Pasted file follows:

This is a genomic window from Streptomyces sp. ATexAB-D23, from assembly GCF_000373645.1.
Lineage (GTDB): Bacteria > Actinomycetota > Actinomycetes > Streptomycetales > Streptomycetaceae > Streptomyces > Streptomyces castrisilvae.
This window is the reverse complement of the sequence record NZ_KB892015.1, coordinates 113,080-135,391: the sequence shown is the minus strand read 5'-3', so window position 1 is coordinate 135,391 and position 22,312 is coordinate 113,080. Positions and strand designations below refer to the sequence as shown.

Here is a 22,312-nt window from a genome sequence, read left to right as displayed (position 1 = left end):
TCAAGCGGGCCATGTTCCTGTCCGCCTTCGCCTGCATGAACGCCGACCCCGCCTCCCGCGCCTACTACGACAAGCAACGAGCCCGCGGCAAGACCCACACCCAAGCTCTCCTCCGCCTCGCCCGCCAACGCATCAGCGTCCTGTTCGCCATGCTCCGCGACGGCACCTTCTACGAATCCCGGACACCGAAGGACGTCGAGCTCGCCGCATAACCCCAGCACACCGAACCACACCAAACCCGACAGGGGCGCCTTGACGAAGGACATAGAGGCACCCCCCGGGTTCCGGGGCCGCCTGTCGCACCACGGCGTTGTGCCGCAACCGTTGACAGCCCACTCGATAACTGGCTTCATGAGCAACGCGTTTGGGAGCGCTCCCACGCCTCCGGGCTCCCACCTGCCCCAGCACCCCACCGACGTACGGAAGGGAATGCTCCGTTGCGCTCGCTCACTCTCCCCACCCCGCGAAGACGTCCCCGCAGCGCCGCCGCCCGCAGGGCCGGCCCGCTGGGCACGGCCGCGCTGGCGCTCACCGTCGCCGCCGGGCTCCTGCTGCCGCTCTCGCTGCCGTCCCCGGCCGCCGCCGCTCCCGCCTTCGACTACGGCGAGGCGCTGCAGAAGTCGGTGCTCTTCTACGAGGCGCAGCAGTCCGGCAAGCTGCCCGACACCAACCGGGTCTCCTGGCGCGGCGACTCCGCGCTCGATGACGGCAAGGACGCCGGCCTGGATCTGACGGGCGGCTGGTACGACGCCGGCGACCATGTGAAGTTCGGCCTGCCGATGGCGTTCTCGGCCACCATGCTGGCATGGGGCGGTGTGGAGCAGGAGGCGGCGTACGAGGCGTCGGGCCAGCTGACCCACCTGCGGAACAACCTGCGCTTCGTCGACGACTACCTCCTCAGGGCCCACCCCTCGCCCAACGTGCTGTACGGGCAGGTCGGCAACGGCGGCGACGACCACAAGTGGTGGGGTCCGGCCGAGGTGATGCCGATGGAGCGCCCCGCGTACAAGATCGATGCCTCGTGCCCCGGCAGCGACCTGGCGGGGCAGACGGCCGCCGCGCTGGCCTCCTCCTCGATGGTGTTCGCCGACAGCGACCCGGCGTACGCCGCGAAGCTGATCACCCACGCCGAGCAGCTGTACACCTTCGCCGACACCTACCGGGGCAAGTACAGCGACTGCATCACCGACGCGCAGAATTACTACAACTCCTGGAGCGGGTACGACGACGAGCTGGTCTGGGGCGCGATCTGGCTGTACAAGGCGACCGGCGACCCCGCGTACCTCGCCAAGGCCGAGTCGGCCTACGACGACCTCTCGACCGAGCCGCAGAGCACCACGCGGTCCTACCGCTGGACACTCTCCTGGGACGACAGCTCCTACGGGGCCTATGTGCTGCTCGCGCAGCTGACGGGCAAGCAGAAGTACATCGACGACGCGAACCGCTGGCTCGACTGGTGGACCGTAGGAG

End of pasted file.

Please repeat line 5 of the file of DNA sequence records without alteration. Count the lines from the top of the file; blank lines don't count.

TCAAGCGGGCCATGTTCCTGTCCGCCTTCGCCTGCATGAACGCCGACCCCGCCTCCCGCGCCTACTACGACAAGCAACGAGCCCGCGGCAAGACCCACACCCAAGCTCTCCTCCGCCTCGCCCGCCAACGCATCAGCGTCCTGTTCGCCATGCTCCGCGACGGCACCTTCTACGAATCCCGGACACCGAAGGACGTCGAGCTCGCCGCATAACCCCAGCACACCGAACCACACCAAACCCGACAGGGGCGCCTTGACGAAGGACATAGAGGCACCCCCCGGGTTCCGGGGCCGCCTGTCGCACCACGGCGTTGTGCCGCAACCGTTGACAGCCCACTCGATAACTGGCTTCATGAGCAACGCGTTTGGGAGCGCTCCCACGCCTCCGGGCTCCCACCTGCCCCAGCACCCCACCGACGTACGGAAGGGAATGCTCCGTTGCGCTCGCTCACTCTCCCCACCCCGCGAAGACGTCCCCGCAGCGCCGCCGCCCGCAGGGCCGGCCCGCTGGGCACGGCCGCGCTGGCGCTCACCGTCGCCGCCGGGCTCCTGCTGCCGCTCTCGCTGCCGTCCCCGGCCGCCGCCGCTCCCGCCTTCGACTACGGCGAGGCGCTGCAGAAGTCGGTGCTCTTCTACGAGGCGCAGCAGTCCGGCAAGCTGCCCGACACCAACCGGGTCTCCTGGCGCGGCGACTCCGCGCTCGATGACGGCAAGGACGCCGGCCTGGATCTGACGGGCGGCTGGTACGACGCCGGCGACCATGTGAAGTTCGGCCTGCCGATGGCGTTCTCGGCCACCATGCTGGCATGGGGCGGTGTGGAGCAGGAGGCGGCGTACGAGGCGTCGGGCCAGCTGACCCACCTGCGGAACAACCTGCGCTTCGTCGACGACTACCTCCTCAGGGCCCACCCCTCGCCCAACGTGCTGTACGGGCAGGTCGGCAACGGCGGCGACGACCACAAGTGGTGGGGTCCGGCCGAGGTGATGCCGATGGAGCGCCCCGCGTACAAGATCGATGCCTCGTGCCCCGGCAGCGACCTGGCGGGGCAGACGGCCGCCGCGCTGGCCTCCTCCTCGATGGTGTTCGCCGACAGCGACCCGGCGTACGCCGCGAAGCTGATCACCCACGCCGAGCAGCTGTACACCTTCGCCGACACCTACCGGGGCAAGTACAGCGACTGCATCACCGACGCGCAGAATTACTACAACTCCTGGAGCGGGTACGACGACGAGCTGGTCTGGGGCGCGATCTGGCTGTACAAGGCGACCGGCGACCCCGCGTACCTCGCCAAGGCCGAGTCGGCCTACGACGACCTCTCGACCGAGCCGCAGAGCACCACGCGGTCCTACCGCTGGACACTCTCCTGGGACGACAGCTCCTACGGGGCCTATGTGCTGCTCGCGCAGCTGACGGGCAAGCAGAAGTACATCGACGACGCGAACCGCTGGCTCGACTGGTGGACCGTAGGAG